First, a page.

Monday, August 27, 2007

The Domino Effect (Or Monday Cubed)

It's been a while since I've had a canary post for you all, and I don't have one now. I'd characterize this as more of a domino post myself ;).

First of all, I haven't been saying much on this blog because this has been a crazy summer for me with almost no time at home to get things done. Though I enjoyed each piece of my summer in isolation, I've been desperately looking forward to the start of school and some return to normalcy and productivity.

I should have known better :p.

First, two questions:

1) What is the shortest distance between two points?

2) How many teenagers will go out of their way to get more exercise?

Keep those answers in mind while I tell you of the start of the first day of school...which was, of course, a Monday.

Everyone got up on time and was ready, up to carrying their backpacks, with a good 10 minutes to spare. So at 7:12 we head out down to the bus stop (me on the way to my morning walk). At about 7:18, with the bus stop in sight, my oldest realizes he's forgotten his class schedule. He had it earlier, but set it down to read because they were ready too early.

He runs back to the house, gets it, then walks the distance to the bus stop, presumably because he's tired.

With 1-2 minutes to spare, he's within 12 feet of the bus stop and there's no sign of the big, yellow vehicle.

He missed the bus.

Why you ask? How is this possible especially since his walking speed is a quick jog for most people?

Well, when they planted this bus stop, they put it on the opposite side of a 35 mile an hour street with no crosswalk. There are no houses or access on the side of the street where the stop is, only the sound wall for a housing complex. Basically it is in the middle of nowhere with no safe or legal way to get directly to it. On our side of the street the wall is broken by an entryway, but again, there's no good way to get to the other side, where the bus is scheduled to go.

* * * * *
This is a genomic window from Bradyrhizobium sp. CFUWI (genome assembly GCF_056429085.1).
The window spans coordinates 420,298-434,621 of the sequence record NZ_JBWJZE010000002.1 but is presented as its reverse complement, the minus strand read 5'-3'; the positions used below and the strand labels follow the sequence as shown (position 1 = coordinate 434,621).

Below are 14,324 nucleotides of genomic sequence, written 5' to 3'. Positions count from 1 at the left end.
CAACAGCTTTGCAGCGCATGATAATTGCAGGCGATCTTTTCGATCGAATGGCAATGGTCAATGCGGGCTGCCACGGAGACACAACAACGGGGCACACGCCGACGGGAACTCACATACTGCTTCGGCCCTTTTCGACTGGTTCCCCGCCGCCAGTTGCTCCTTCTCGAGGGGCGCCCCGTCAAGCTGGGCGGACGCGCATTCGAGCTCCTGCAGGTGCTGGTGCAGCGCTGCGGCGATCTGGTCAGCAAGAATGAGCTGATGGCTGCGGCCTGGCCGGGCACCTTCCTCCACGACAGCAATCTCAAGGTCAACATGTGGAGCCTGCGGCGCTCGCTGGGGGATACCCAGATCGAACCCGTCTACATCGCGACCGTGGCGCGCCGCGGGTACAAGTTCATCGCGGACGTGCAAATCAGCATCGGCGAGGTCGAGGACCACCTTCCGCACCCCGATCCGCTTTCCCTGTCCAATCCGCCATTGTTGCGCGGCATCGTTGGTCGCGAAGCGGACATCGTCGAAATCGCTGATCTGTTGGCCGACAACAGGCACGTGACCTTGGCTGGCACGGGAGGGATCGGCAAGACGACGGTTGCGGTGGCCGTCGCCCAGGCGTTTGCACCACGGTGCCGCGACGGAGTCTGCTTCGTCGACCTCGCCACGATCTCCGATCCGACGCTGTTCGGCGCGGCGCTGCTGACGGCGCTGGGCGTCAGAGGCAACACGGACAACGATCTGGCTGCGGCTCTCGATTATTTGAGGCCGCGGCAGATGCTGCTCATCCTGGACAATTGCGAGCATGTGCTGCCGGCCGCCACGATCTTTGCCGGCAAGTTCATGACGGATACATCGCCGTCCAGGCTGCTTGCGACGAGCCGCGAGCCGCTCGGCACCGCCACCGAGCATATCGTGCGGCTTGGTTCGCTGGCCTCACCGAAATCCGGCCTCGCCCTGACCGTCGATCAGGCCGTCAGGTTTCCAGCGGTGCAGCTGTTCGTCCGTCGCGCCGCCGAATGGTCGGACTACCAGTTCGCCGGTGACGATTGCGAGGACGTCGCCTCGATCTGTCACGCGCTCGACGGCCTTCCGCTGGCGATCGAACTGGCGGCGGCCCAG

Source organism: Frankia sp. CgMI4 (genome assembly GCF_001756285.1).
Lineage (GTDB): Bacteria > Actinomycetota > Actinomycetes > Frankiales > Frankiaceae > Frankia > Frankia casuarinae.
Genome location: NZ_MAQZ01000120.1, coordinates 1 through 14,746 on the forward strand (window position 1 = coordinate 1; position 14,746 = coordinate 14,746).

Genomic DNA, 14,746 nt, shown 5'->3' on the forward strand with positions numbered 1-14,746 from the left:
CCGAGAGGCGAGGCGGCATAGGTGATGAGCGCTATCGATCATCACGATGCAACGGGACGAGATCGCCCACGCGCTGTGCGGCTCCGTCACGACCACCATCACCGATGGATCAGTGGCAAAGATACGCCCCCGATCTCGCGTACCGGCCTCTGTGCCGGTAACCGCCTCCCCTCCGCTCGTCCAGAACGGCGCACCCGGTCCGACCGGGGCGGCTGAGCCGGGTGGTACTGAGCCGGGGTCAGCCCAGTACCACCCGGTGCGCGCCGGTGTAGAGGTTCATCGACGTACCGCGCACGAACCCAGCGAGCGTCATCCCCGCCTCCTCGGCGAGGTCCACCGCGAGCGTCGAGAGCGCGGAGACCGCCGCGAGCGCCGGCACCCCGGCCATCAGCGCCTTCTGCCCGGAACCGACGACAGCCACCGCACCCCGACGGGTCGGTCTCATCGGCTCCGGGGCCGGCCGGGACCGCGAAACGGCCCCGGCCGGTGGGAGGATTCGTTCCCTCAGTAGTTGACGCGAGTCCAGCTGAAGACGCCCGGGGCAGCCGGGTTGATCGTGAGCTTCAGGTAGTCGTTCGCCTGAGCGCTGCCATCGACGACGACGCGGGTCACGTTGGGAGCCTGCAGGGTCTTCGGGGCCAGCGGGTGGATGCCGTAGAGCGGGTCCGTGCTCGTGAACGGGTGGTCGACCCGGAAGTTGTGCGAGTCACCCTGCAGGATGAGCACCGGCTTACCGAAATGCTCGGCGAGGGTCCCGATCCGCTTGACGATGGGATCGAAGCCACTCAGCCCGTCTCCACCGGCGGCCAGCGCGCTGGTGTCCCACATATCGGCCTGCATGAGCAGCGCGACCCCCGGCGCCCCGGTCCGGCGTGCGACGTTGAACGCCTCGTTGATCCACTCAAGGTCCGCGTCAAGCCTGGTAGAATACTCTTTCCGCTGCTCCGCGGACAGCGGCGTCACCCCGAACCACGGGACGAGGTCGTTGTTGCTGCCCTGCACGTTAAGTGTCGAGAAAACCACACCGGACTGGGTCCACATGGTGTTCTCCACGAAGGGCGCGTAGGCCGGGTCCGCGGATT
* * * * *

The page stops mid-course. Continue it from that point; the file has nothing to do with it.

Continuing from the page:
There is a crosswalk at the corner some distance ahead (put there actually because I complained about this exact circumstance for the middle school bus last year though on a different street), and another crosswalk some distance in the other direction at the park (also one I had to point out to the city was a dangerous place to terminate a walking path into a 35-mile an hour road with a park on the other side). Yes, I'm guessing both crosswalks were in the original planning, but they sure showed up pretty quickly after my husband and I got the acknowledgement from the city.

So, no bus in sight, bus stop right there, and what do I make him do? Go down to a crosswalk to cross. Already at least one teenager had just walked across the busy street right in front of me.

And so he missed the bus. Because he couldn't jaywalk in 35 mile an hour, relatively constant for the time we were standing there, traffic.

Remember the questions above? We have a high number of accidents involving school children in this town, though mostly the much younger crowd. While I agree that the school and its related agencies can't do everything to protect our children, I don't think it's too much to ask that they put the bus stops in safe locations, is it?

So anyway, to continue with the domino effect, my chance at a walk is done, gone, kaput. Instead, I take my oldest back to the house, grab my purse for my license, and run out to the car. He will not be late on the first day.

He gets to the passenger side and says, "Hey, who left this door open?"

No one has driven my car in several days. You guessed it. The battery is dead.

An emergency cell call to my husband who rushes out of work and drives my son to school, arriving with a full two minutes to spare.

What do I do? I call the bus company. I point out the illogic and the fact that I had to report the same problem last year, which they solved by adding a stop down at the crosswalk (not removing the problematic stop :p). She says she'll report the problem to the coordinator and took my name and number.

Sigh. Yeah right. Back to normalcy and productivity. Why is it then that I'm still up in arms and have spent my writing hour putting together this post? I suppose there's still hope for tomorrow, right?